Fines for motorists who fail to wear seatbelts are to double next year. Figures produced recently show that every year approximately 565 people killed in road accidents are not wearing seatbelts. It is estimated that more than 300 could have be saved by using seat belts. A substantial minority of around 14% of adults are inconsistent about using the seatbelt, the 17-34 year olds being the main offenders.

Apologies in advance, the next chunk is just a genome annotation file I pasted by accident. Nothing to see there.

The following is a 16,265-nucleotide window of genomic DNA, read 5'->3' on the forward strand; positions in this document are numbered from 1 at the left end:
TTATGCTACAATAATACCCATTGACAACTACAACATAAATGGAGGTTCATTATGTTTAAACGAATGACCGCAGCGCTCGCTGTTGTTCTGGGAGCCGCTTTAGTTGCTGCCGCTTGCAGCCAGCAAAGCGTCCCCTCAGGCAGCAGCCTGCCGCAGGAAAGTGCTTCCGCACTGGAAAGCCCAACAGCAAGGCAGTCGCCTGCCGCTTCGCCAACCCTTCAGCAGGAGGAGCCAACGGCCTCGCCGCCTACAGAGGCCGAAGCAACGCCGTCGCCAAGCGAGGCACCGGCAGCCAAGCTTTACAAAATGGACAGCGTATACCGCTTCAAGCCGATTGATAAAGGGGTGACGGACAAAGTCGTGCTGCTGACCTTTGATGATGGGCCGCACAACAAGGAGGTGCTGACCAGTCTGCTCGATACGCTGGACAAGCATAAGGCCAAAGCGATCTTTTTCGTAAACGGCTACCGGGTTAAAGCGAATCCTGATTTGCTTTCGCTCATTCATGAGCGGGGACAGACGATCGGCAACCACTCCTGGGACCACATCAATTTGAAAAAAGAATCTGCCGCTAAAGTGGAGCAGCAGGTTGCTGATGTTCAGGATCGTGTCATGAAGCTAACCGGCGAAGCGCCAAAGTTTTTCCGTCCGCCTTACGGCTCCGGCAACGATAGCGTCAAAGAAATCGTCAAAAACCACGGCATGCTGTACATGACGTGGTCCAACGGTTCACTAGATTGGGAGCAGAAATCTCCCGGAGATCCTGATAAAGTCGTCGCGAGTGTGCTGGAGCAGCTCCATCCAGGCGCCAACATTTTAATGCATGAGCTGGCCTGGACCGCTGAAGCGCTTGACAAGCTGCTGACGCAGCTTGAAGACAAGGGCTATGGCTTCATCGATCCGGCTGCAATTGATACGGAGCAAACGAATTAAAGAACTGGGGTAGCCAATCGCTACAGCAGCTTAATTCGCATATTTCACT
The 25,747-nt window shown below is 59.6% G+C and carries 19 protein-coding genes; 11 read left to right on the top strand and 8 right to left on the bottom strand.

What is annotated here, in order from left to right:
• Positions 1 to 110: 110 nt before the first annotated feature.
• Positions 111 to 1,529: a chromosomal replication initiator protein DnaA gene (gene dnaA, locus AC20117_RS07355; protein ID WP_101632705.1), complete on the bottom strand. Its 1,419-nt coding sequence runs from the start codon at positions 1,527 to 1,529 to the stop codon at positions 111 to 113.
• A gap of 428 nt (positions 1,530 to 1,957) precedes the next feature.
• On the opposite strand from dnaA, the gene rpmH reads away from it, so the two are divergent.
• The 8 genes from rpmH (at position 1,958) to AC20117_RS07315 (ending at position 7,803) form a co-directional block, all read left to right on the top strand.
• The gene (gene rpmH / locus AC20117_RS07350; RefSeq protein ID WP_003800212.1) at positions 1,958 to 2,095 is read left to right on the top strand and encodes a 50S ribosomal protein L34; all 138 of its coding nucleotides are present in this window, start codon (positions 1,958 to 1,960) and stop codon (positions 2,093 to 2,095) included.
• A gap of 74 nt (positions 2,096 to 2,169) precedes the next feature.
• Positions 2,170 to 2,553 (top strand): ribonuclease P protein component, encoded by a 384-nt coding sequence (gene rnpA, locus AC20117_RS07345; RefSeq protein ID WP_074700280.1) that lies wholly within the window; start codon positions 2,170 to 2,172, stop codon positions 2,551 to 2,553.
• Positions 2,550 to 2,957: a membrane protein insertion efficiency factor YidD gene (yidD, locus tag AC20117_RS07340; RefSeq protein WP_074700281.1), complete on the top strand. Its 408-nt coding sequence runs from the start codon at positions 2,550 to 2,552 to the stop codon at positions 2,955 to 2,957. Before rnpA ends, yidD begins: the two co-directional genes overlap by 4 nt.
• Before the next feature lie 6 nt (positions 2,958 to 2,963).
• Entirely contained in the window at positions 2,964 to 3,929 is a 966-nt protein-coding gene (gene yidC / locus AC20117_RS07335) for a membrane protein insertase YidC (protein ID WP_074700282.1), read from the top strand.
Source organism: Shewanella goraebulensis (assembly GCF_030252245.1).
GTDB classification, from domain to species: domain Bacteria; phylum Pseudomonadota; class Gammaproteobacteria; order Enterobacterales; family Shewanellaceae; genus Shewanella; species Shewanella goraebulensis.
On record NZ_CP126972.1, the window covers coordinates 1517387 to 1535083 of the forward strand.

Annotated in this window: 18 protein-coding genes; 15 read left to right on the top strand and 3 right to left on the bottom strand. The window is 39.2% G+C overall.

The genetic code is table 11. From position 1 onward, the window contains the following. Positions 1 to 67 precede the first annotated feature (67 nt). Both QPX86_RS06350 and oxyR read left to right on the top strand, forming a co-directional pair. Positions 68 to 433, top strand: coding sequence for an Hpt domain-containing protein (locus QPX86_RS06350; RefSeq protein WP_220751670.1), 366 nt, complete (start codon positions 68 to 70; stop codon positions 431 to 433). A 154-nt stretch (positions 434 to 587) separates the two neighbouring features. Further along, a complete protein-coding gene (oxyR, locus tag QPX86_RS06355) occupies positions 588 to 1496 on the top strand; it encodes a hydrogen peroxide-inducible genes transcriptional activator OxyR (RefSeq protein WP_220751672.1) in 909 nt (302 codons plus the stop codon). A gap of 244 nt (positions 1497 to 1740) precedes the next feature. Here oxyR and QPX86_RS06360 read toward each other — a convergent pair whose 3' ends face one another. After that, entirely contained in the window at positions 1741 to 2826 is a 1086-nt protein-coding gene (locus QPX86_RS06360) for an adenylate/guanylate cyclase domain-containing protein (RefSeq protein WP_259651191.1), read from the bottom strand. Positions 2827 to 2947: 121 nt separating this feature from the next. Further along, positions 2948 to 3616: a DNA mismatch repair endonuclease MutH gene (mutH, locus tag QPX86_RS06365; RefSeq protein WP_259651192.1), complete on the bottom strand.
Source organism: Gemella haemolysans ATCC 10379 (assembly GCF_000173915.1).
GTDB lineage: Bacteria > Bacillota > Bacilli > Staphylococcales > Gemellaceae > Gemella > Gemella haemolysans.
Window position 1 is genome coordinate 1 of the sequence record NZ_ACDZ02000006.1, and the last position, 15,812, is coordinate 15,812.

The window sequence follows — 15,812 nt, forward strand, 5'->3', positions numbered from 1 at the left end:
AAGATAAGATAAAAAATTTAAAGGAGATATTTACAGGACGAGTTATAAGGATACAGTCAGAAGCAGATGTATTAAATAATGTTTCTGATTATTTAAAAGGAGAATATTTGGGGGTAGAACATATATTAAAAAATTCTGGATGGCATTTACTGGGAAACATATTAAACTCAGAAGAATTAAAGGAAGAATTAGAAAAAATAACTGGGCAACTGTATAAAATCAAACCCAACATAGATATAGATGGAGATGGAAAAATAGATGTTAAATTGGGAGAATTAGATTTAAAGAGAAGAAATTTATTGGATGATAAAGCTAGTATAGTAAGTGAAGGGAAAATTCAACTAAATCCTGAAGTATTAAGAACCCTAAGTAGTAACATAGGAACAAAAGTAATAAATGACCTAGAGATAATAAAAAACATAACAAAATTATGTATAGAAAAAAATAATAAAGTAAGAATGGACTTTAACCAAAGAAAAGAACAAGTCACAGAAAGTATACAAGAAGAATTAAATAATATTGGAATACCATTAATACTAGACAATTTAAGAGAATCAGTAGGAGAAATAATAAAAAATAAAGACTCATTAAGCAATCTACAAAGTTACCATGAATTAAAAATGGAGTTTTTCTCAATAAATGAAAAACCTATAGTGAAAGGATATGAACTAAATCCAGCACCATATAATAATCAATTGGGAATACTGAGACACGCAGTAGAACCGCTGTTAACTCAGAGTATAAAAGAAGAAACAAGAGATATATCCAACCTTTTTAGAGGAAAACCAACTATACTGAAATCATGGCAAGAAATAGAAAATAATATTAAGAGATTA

It has been compulsory for twenty six years for drivers and front passengers to wear seatbelts and the rules now include back seat passengers and child car seats. The maximum fine for seatbelt offences is £500 but it is not endorsable so offenders do not accrue points on their licence. The £30 fixed penalty fine will be doubled to £60 in an attempt to deter seatbelt offenders, but campaigners believe the increased fine will have little effect as they feel the offence is not taken seriously enough. There were 235,000 fixed penalty notices issued in 2006 and around 4,000 cases went to court. It seems that tougher measures are needed to enforce this law.
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